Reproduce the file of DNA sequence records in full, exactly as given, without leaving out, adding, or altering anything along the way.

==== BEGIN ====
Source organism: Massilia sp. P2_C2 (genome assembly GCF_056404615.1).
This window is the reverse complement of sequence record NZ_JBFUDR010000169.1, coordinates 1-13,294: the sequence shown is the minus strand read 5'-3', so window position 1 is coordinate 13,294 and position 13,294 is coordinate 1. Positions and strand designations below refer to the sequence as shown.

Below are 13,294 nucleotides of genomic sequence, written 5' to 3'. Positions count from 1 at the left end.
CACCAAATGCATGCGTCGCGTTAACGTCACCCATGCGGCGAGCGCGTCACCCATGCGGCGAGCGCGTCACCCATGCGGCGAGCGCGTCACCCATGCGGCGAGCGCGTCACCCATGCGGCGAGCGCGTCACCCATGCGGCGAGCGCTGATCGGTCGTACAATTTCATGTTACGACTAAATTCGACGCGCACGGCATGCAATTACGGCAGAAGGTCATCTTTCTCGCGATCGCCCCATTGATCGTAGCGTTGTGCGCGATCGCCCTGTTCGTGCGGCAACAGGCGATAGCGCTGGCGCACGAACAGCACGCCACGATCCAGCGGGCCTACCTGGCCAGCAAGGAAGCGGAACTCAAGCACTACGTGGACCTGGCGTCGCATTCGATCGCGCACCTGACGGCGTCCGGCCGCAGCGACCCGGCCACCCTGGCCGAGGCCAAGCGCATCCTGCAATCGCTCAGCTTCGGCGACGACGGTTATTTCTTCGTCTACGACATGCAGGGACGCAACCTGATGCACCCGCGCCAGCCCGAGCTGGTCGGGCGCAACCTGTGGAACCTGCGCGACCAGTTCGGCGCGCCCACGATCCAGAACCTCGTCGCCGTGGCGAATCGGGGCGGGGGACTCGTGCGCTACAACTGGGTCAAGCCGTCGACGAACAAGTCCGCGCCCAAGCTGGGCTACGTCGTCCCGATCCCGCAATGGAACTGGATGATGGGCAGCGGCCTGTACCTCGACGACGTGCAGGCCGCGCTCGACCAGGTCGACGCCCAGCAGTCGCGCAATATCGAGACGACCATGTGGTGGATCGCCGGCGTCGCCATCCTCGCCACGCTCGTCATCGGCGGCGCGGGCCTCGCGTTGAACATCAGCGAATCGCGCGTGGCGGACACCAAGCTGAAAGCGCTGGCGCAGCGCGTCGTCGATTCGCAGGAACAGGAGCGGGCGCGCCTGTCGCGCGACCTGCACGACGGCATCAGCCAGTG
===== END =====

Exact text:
Source organism: Massilia sp. P2_C2 (genome assembly GCF_056404615.1).
This window is the reverse complement of sequence record NZ_JBFUDR010000169.1, coordinates 1-13,294: the sequence shown is the minus strand read 5'-3', so window position 1 is coordinate 13,294 and position 13,294 is coordinate 1. Positions and strand designations below refer to the sequence as shown.

Below are 13,294 nucleotides of genomic sequence, written 5' to 3'. Positions count from 1 at the left end.
CACCAAATGCATGCGTCGCGTTAACGTCACCCATGCGGCGAGCGCGTCACCCATGCGGCGAGCGCGTCACCCATGCGGCGAGCGCGTCACCCATGCGGCGAGCGCGTCACCCATGCGGCGAGCGCGTCACCCATGCGGCGAGCGCTGATCGGTCGTACAATTTCATGTTACGACTAAATTCGACGCGCACGGCATGCAATTACGGCAGAAGGTCATCTTTCTCGCGATCGCCCCATTGATCGTAGCGTTGTGCGCGATCGCCCTGTTCGTGCGGCAACAGGCGATAGCGCTGGCGCACGAACAGCACGCCACGATCCAGCGGGCCTACCTGGCCAGCAAGGAAGCGGAACTCAAGCACTACGTGGACCTGGCGTCGCATTCGATCGCGCACCTGACGGCGTCCGGCCGCAGCGACCCGGCCACCCTGGCCGAGGCCAAGCGCATCCTGCAATCGCTCAGCTTCGGCGACGACGGTTATTTCTTCGTCTACGACATGCAGGGACGCAACCTGATGCACCCGCGCCAGCCCGAGCTGGTCGGGCGCAACCTGTGGAACCTGCGCGACCAGTTCGGCGCGCCCACGATCCAGAACCTCGTCGCCGTGGCGAATCGGGGCGGGGGACTCGTGCGCTACAACTGGGTCAAGCCGTCGACGAACAAGTCCGCGCCCAAGCTGGGCTACGTCGTCCCGATCCCGCAATGGAACTGGATGATGGGCAGCGGCCTGTACCTCGACGACGTGCAGGCCGCGCTCGACCAGGTCGACGCCCAGCAGTCGCGCAATATCGAGACGACCATGTGGTGGATCGCCGGCGTCGCCATCCTCGCCACGCTCGTCATCGGCGGCGCGGGCCTCGCGTTGAACATCAGCGAATCGCGCGTGGCGGACACCAAGCTGAAAGCGCTGGCGCAGCGCGTCGTCGATTCGCAGGAACAGGAGCGGGCGCGCCTGTCGCGCGACCTGCACGACGGCATCAGCCAGTG